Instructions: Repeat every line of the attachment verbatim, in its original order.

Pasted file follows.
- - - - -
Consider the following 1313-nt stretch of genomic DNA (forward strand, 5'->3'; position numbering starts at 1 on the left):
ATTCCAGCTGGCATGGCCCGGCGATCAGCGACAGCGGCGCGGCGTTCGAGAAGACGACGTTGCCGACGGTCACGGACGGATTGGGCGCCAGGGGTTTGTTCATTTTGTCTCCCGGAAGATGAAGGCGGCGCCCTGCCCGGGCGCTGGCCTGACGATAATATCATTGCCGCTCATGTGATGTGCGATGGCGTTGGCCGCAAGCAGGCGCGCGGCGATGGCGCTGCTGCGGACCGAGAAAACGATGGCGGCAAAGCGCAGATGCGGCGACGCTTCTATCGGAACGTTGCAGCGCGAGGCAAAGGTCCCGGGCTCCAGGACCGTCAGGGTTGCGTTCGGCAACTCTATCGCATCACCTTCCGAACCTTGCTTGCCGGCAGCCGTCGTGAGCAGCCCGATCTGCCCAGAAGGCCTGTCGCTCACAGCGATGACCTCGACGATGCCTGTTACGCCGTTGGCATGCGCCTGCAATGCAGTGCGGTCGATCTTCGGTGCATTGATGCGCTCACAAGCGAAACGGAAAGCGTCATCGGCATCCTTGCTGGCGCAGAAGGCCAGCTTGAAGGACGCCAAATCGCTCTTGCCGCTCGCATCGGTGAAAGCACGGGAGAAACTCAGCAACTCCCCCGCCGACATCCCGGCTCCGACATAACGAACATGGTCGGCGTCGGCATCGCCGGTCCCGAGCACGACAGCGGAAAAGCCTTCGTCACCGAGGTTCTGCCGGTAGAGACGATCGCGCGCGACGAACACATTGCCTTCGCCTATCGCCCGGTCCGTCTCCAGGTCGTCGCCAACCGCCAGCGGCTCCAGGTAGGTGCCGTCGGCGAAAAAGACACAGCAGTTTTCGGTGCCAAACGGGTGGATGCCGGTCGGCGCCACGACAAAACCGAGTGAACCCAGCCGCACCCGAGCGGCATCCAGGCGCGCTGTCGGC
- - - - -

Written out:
Consider the following 1313-nt stretch of genomic DNA (forward strand, 5'->3'; position numbering starts at 1 on the left):
ATTCCAGCTGGCATGGCCCGGCGATCAGCGACAGCGGCGCGGCGTTCGAGAAGACGACGTTGCCGACGGTCACGGACGGATTGGGCGCCAGGGGTTTGTTCATTTTGTCTCCCGGAAGATGAAGGCGGCGCCCTGCCCGGGCGCTGGCCTGACGATAATATCATTGCCGCTCATGTGATGTGCGATGGCGTTGGCCGCAAGCAGGCGCGCGGCGATGGCGCTGCTGCGGACCGAGAAAACGATGGCGGCAAAGCGCAGATGCGGCGACGCTTCTATCGGAACGTTGCAGCGCGAGGCAAAGGTCCCGGGCTCCAGGACCGTCAGGGTTGCGTTCGGCAACTCTATCGCATCACCTTCCGAACCTTGCTTGCCGGCAGCCGTCGTGAGCAGCCCGATCTGCCCAGAAGGCCTGTCGCTCACAGCGATGACCTCGACGATGCCTGTTACGCCGTTGGCATGCGCCTGCAATGCAGTGCGGTCGATCTTCGGTGCATTGATGCGCTCACAAGCGAAACGGAAAGCGTCATCGGCATCCTTGCTGGCGCAGAAGGCCAGCTTGAAGGACGCCAAATCGCTCTTGCCGCTCGCATCGGTGAAAGCACGGGAGAAACTCAGCAACTCCCCCGCCGACATCCCGGCTCCGACATAACGAACATGGTCGGCGTCGGCATCGCCGGTCCCGAGCACGACAGCGGAAAAGCCTTCGTCACCGAGGTTCTGCCGGTAGAGACGATCGCGCGCGACGAACACATTGCCTTCGCCTATCGCCCGGTCCGTCTCCAGGTCGTCGCCAACCGCCAGCGGCTCCAGGTAGGTGCCGTCGGCGAAAAAGACACAGCAGTTTTCGGTGCCAAACGGGTGGATGCCGGTCGGCGCCACGACAAAACCGAGTGAACCCAGCCGCACCCGAGCGGCATCCAGGCGCGCTGTCGGC